Marianne & Leonard: Words of Love

Tropic Sprockets by Ian Brockway

5/5 (1)

From the reliable documentarian Nick Broomfield here is another engaging film about the existential poet Leonard Cohen, “Marianne and Leonard: Words of Love.“ Cohen was a reclusive musician and author who wrote about desire and the human circumstance. He was discovered by Judy Collins and became popular in the 1960s folk scene for his deadpan voice and moody lyrics which read like poetry.

In the 60s, just before musical notoriety, Cohen traveled to Hydra in Greece. He met the Johnstons, an expatriate family and fell in love with the small isle of jumbled white-washed houses. There Cohen met Marianne Ihlen, a Norwegian free-thinker who was running away from Europe.

It seemed love at first sight. Cohen wrote, dropped acid, composed his hallucinatory novel and made love. Marianne was hooked on Cohen like a narcotic, but the poet was driven to go to New York City to write lyrics.

Marianne gradually became confused by the sudden disappearances to New York or London.

Leonard would not be tied down by any relationship. To Cohen, each tryst created a different song or an alternate emotion, a new discovery. By his own admission, Cohen became obsessive-compulsive seeking women beyond reason. Women swooned when they spied the dark and serious man.

Marianne grew resentful but Cohen met a seductive yet manipulative brunette named Suzanne and Marianne married Jan, a sweet tempered man.

The film does an excellent job illustrating Cohen’s restless drive to create meaningful work and his magnetism to women. Hydra itself is a character in the film, representing hedonism and sensual desire. On film, the island resembles a gigantic octopus with its hundred-fold eyes disguised as quaint white houses.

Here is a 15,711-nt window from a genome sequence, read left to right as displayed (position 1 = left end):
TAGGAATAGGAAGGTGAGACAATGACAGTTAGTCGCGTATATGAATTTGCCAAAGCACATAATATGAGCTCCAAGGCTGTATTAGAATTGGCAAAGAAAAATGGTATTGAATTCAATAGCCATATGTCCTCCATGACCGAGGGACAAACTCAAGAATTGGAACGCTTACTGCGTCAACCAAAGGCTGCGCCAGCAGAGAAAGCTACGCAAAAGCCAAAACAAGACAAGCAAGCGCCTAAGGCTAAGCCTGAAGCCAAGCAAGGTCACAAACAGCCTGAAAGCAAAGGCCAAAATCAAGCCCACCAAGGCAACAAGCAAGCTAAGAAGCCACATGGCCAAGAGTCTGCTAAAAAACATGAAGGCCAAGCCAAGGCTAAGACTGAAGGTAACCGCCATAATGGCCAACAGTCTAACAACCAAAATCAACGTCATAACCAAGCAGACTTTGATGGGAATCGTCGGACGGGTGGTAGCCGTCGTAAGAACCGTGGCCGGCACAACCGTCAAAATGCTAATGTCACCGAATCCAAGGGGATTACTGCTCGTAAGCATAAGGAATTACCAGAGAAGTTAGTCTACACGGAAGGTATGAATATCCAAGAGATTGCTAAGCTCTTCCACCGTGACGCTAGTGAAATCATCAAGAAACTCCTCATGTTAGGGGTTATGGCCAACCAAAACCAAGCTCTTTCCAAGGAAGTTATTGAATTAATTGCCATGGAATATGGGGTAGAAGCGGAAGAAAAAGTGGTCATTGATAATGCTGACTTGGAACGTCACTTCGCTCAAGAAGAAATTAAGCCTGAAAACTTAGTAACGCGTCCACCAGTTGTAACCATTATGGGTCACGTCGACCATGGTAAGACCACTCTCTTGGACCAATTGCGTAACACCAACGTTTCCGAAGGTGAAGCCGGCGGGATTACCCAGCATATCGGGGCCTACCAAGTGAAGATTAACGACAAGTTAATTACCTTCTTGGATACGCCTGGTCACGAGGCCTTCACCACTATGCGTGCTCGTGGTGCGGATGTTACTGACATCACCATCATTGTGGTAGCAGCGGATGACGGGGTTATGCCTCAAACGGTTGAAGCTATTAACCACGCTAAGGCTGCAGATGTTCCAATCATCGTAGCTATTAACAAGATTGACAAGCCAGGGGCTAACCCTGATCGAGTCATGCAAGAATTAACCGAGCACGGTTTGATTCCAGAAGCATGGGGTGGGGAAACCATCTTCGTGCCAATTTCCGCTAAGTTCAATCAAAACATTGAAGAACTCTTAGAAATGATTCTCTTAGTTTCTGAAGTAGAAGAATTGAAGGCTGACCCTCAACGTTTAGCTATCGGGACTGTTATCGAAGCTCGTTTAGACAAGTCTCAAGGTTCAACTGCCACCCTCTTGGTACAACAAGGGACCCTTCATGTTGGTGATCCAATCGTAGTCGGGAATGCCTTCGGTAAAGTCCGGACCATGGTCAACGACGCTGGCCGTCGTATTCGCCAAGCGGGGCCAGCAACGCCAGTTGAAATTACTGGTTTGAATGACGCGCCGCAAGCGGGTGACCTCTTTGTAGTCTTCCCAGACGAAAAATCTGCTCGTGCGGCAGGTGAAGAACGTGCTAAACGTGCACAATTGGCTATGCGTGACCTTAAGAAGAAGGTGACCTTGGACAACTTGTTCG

After Hydra and New York, Cohen took refuge in a Zen monastery to hopefully uncover useful experiences, beyond the sensual.

He left after 1999, only to learn his manager and friend had embezzled millions from him. Cohen had no choice but to go on tour. He experienced a profitable renaissance. His song “Hallelujah” became iconic worldwide. Marianne was always given a front-row seat wherever Leonard played, in an effort to make amends one might deduce.

In 2016, Marianne became deathly ill. Cohen wrote (in paraphrase): “I am not far behind you; I am so close that I can almost touch your hand. Safe travels, my friend…your Leonard.”

Ihlen and Cohen died only months apart from one another in 2016. Together they existed as a kind of surreal Romeo & Juliet, together and apart, inexplicitly at once, without boundaries, labels or definitions.

“Marianne and Leonard” hints at Cohen as the ultimate enigma, a man of mystery who had no use for social conventions. The instant a relationship was described it lost its magic. Cohen sought to retain this magic without convention at any cost, even at the peril of relationships. Cohen’s refusal to adhere to any human boundaries coupled with his sudden acceptance of his lover’s devotion and mortality, albeit from a distance, makes the film as disquieting as it is poignant.

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